The IB report has also alleged Greenpeace of financing “sympathetic studies” at the Tata Institute of Social Sciences (TISS) and at IIT-Delhi. The IB report claims Greenpeace’s “funding of research bodies” is a “massive effort” that has not attained high visibility so far. “To encourage Indian-ness of its anti-coal approach, Greenpeace has financed Tata Institute of Social Sciences to study health, pollution and other aspects at Mahan and plans to use this case to ban all coal blocks,” it says.

This is not the first time that the foreign-funded NGOs are being accused of anti-national activities. It should be noted that the hounourable Delhi High Court had noted that 99% NGOs are “fraud” and “merely money making devices”. According to reports in The Time Of India, in 2010, India has possibly the largest number of active non-government, not-for-profit organizations in the world. According to a study commissioned by the government, there was one NGO for less than 400 people in the country. Many organizations have been repeatedly accused of being involved in dubious activities and anti-development activities to stall the growth of India.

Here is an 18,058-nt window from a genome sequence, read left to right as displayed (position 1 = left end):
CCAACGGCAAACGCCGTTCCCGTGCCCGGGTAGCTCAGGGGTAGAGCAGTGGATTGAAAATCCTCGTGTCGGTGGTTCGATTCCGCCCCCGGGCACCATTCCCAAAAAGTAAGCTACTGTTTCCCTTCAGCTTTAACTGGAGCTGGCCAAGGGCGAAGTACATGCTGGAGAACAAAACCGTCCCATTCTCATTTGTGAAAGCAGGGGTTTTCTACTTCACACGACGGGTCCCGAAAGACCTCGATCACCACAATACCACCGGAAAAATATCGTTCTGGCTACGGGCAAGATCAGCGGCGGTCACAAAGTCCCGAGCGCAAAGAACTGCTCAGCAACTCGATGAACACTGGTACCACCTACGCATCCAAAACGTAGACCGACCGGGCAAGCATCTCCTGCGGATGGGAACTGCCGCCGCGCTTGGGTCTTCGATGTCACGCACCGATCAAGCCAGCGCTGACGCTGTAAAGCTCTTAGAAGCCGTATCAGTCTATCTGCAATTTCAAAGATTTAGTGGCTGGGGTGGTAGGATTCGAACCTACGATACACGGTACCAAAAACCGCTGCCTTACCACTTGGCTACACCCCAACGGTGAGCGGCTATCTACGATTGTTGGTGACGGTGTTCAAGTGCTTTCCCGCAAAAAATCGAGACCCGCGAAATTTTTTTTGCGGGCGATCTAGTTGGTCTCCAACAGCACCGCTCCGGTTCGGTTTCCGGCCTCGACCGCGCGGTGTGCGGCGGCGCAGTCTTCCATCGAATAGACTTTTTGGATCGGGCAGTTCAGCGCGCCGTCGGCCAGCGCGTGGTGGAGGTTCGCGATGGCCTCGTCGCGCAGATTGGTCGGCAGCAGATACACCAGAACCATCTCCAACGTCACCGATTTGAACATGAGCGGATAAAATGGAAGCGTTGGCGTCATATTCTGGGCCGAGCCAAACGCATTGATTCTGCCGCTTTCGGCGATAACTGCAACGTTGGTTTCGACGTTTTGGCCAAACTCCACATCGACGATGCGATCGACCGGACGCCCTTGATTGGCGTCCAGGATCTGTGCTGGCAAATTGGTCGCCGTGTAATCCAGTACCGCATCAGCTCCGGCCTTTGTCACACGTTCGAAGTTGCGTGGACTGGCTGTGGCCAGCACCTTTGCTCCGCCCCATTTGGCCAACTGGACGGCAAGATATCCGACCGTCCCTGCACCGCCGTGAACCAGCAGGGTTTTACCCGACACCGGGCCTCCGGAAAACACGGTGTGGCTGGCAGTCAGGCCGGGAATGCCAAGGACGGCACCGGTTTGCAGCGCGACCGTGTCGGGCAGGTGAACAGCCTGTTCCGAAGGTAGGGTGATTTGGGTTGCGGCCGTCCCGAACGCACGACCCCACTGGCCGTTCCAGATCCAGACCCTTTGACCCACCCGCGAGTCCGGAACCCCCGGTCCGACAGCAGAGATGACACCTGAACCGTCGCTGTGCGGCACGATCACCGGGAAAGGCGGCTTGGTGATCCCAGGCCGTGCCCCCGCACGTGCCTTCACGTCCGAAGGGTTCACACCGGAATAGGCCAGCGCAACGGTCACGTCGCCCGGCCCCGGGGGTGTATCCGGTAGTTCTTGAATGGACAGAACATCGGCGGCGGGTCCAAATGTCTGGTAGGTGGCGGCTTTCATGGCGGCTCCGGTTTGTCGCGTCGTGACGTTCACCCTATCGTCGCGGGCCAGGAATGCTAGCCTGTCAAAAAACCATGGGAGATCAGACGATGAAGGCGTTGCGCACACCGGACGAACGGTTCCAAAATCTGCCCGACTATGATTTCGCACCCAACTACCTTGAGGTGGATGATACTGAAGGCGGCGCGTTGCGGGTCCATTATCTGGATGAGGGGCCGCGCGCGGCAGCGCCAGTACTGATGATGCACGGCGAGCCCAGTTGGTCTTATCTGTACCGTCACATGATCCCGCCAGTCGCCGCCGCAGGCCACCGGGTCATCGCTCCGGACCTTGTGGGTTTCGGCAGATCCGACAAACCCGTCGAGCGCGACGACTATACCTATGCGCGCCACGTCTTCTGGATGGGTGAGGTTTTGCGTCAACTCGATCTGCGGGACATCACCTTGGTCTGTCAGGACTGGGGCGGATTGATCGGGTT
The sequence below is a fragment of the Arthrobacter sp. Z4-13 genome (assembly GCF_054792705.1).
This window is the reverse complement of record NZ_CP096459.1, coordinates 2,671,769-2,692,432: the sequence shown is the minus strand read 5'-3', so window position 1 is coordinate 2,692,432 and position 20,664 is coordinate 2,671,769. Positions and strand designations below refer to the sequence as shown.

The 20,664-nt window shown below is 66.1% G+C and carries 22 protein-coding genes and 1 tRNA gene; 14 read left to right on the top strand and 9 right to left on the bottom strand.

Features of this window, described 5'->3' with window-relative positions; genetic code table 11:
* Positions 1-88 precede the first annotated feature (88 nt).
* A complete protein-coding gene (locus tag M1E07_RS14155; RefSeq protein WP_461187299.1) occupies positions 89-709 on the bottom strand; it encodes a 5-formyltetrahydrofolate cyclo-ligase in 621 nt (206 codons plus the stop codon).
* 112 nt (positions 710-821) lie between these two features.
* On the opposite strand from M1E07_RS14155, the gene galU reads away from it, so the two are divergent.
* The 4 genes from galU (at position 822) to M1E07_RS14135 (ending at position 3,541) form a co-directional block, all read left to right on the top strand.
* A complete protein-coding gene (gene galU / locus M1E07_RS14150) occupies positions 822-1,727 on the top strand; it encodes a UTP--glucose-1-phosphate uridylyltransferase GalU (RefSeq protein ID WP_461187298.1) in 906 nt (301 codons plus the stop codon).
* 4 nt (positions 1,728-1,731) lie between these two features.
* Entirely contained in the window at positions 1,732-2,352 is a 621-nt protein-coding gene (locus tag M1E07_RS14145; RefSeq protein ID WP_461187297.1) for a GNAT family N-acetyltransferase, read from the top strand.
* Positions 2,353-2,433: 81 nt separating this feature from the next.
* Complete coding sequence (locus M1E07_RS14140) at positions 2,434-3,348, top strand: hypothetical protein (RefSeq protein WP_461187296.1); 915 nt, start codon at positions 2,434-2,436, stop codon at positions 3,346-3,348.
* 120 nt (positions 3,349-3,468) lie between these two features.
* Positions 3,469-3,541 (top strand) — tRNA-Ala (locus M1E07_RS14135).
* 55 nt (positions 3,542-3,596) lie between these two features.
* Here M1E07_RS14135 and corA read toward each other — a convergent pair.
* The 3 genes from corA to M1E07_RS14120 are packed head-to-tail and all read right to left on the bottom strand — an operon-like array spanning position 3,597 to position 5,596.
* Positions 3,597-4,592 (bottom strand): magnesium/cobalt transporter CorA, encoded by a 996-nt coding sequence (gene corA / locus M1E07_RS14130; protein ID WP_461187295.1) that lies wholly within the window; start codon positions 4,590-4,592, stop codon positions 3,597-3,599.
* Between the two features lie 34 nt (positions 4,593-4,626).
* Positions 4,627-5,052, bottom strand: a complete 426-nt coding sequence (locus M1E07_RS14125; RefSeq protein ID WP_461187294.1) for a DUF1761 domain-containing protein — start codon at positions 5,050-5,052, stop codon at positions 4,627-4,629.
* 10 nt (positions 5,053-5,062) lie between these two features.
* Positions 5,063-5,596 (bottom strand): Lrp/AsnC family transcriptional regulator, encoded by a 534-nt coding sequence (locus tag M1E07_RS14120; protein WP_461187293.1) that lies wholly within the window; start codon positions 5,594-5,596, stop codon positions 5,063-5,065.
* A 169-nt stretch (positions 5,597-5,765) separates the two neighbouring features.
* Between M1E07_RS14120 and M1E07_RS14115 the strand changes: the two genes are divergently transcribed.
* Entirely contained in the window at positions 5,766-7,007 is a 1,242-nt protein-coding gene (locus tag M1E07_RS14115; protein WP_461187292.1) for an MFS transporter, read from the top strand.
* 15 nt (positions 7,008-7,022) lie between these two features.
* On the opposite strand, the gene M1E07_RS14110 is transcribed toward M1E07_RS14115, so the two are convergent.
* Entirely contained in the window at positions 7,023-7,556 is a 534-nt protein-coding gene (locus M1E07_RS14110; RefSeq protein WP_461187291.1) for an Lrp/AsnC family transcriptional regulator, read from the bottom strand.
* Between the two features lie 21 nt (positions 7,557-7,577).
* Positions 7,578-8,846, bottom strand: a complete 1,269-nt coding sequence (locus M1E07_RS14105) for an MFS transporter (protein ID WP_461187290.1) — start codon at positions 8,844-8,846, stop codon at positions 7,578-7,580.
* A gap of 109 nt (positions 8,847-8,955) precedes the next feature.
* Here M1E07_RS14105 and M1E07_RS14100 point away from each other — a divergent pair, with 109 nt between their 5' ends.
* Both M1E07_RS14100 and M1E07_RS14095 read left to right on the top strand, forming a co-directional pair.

In 2012, four NGOs were put under the scanner after being accused of having fuelled protests against the Kudankulam nuclear power project in Tamil Nadu.

It should be noted that all these NGOs receive their foreign funding from the American or European countries which are supposedly the base for American politicians for controlling the outcome in foreign nations due to various tactics. A report in The Sunday Guardian had quoted a retired US official alleging that former secretary of state and possibly a Presidential runner Hillary Clinton “likes to operate through NGOs, which are given funding through indirect channels, and which target individuals and countries seen as less than respectful to her views on foreign and domestic policy in the target countries,” a retired US official now based in Atlanta said.